Oli capitalises on other parties’ lack of heft to act against himExperts say the prime minister needs to seek a vote of confidence by Tuesday, but there is no answer to what happens if he refuses to do so.
Prime Minister KP Sharma Oli and leaders from orbit have for a while been challenging the Communist Party of Nepal (Maoist Centre) to withdraw the support the party lent back in February 2018 and table a no-confidence motion.
Oli on Saturday also repeated the same challenge once again.
“I am asked to resign every day. First withdraw the support to the government,” Oli said while inaugurating the construction of 165 road projects in all electoral constituencies.
While filing a no-confidence motion against the prime minister is an option that is available in the House, many say Oli himself needs to seek a vote of confidence as per the constitutional provisions.
“Since the Nepal Communist Party (NCP) has been scrapped and the CPN-UML and the Maoist Centre have been revived to their pre-merger state, Oli must take a vote of confidence by April 6,” said Chandra Kant Gyawali, a senior advocate who specialises on constitutional law.
Oli was elected prime minister in February 2018 as the leader of the CPN-UML, which had won the largest number of seats (121) in the 275-member House in the 2017 elections, with support from the Maoist Centre, which had won 53 seats.
The article that was invoked then was 76(2) which says: “In cases where no party has a clear majority in the House of Representatives, the President shall appoint as prime minister a member of the House who can command a majority with the support of two or more parties in the House.”
About three months after Oli became the prime minister, the UML and the Maoist Centre merged to form the Nepal Communist Party (NCP).
The party itself commanded a majority then, as it had 174 seats in the House, far more than the 136 required to form the government.
According to experts, the Oli government, hence, got converted into one formed under Article 76 (1) which says: “The President shall appoint the leader of a Parliamentary Party that commands majority in the House of Representatives as the prime minister, and the Council of Ministers shall be constituted under his or her chairpersonship.”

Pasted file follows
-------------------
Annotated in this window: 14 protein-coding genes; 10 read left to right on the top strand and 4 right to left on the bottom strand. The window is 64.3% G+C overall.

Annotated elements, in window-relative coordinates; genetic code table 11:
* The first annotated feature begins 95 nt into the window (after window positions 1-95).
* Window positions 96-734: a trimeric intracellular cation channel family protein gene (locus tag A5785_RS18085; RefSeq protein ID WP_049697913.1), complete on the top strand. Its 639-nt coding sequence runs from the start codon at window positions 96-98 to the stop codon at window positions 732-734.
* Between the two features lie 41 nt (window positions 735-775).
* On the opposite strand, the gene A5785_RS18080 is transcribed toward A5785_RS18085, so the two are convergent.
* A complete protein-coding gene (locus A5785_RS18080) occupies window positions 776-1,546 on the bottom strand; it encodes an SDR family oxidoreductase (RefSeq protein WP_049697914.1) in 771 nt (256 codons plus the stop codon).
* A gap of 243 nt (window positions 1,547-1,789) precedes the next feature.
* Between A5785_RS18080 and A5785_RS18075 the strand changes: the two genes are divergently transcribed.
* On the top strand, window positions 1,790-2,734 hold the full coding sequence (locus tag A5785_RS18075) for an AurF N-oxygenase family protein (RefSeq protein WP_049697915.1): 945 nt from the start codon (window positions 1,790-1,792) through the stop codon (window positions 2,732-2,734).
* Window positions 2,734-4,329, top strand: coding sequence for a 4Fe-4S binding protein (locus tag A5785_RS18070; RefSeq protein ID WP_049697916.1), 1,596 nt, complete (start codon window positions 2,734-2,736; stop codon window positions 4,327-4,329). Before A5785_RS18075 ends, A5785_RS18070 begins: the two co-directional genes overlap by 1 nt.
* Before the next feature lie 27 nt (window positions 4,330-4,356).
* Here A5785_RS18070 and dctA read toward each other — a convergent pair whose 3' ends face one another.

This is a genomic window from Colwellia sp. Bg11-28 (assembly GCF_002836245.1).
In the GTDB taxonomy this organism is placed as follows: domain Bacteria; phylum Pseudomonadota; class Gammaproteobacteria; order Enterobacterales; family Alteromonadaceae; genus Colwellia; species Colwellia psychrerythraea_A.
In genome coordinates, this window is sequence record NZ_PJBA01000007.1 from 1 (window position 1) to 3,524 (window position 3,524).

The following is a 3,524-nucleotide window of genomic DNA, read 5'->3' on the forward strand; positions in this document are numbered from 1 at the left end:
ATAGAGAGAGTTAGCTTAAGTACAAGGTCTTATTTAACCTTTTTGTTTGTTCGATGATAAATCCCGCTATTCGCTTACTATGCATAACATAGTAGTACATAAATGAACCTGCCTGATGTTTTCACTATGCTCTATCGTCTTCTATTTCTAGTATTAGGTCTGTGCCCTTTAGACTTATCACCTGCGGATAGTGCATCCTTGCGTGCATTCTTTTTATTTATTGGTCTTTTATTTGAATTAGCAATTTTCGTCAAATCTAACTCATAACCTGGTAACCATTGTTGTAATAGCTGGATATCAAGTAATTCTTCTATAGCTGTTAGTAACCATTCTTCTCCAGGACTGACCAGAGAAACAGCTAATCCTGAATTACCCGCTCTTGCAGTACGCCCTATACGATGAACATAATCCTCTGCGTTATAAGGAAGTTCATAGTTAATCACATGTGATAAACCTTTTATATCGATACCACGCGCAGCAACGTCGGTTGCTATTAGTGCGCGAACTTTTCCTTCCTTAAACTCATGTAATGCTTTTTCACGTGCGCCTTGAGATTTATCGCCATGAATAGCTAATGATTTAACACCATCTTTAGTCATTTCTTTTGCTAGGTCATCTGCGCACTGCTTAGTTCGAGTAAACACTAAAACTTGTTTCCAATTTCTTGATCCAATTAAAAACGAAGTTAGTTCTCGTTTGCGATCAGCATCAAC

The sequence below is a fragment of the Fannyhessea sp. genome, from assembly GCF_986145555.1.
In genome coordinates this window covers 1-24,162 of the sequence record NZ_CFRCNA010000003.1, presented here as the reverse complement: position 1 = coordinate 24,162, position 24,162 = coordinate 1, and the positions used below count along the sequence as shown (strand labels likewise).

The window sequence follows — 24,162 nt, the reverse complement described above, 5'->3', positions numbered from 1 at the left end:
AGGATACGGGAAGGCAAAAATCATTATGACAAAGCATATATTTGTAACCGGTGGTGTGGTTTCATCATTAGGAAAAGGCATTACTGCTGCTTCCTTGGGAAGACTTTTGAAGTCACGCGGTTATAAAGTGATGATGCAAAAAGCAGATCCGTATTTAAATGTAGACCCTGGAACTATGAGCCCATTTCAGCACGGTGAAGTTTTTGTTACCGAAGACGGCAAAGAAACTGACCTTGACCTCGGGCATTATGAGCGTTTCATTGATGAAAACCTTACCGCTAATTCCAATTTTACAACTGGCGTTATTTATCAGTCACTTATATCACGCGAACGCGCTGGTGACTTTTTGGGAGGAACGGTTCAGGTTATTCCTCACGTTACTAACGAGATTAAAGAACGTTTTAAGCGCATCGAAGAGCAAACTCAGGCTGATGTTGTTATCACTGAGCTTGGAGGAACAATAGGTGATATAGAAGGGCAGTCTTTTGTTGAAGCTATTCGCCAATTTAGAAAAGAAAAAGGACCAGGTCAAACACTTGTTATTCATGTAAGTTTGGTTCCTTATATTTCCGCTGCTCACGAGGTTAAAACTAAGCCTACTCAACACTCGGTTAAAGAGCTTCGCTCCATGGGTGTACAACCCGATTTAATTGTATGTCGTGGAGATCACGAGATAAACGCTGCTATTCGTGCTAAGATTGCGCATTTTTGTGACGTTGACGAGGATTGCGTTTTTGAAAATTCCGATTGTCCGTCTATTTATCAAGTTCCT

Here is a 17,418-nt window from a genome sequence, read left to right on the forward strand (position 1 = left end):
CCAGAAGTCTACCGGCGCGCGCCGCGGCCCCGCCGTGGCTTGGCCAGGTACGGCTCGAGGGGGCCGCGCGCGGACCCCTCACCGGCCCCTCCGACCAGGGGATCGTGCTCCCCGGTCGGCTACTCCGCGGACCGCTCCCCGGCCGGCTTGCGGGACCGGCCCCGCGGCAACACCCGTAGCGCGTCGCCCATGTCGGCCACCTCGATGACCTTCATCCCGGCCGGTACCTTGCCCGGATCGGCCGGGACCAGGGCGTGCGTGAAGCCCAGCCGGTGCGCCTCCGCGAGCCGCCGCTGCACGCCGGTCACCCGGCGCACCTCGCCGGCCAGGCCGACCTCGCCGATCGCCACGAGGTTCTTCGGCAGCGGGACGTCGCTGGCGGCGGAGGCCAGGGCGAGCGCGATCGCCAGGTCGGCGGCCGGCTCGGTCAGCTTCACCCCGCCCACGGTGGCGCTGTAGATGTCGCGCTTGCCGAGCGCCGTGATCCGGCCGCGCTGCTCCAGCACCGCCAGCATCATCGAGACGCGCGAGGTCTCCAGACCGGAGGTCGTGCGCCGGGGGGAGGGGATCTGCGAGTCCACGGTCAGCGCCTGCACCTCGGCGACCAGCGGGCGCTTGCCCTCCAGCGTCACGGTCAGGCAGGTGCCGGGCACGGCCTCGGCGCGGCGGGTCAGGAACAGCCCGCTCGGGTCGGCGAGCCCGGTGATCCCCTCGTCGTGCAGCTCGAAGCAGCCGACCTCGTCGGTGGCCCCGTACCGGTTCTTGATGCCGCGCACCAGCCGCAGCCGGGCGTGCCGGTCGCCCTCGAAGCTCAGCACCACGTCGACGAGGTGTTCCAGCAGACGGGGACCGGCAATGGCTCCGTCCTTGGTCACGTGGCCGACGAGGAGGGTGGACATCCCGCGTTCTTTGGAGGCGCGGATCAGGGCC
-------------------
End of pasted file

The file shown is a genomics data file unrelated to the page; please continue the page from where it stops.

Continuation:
That the Oli government was formed as per Article 76 (1) was recognised also by the Constitutional Bench on February 23 when it overturned Oli’s decision to dissolve the House.
The court called the House dissolution move unconstitutional, saying the [Oli] government was formed as per Article 76 (1) and that there still was the possibility of forming an alternative government. Nepal’s constitution allows House dissolution only when all the options to form a government are exhausted.
According to Gyawali, since the premise of formation of the Oli government has changed to Article 76 (2), the prime minister must seek a vote of confidence now.
“If Oli refuses to do so, it will be yet another violation of the constitution,” Gyawali told the Post.
While Article 76 (4) says the prime minister appointed under clause (2) shall obtain a vote of confidence from the House of Representatives no later than 30 days after the date of such appointment, Article 100 (2) says if the political party which the prime minister represents is divided or a political party in coalition government withdraws its support, the prime minister shall table a motion in the House for a vote of confidence within 30 days.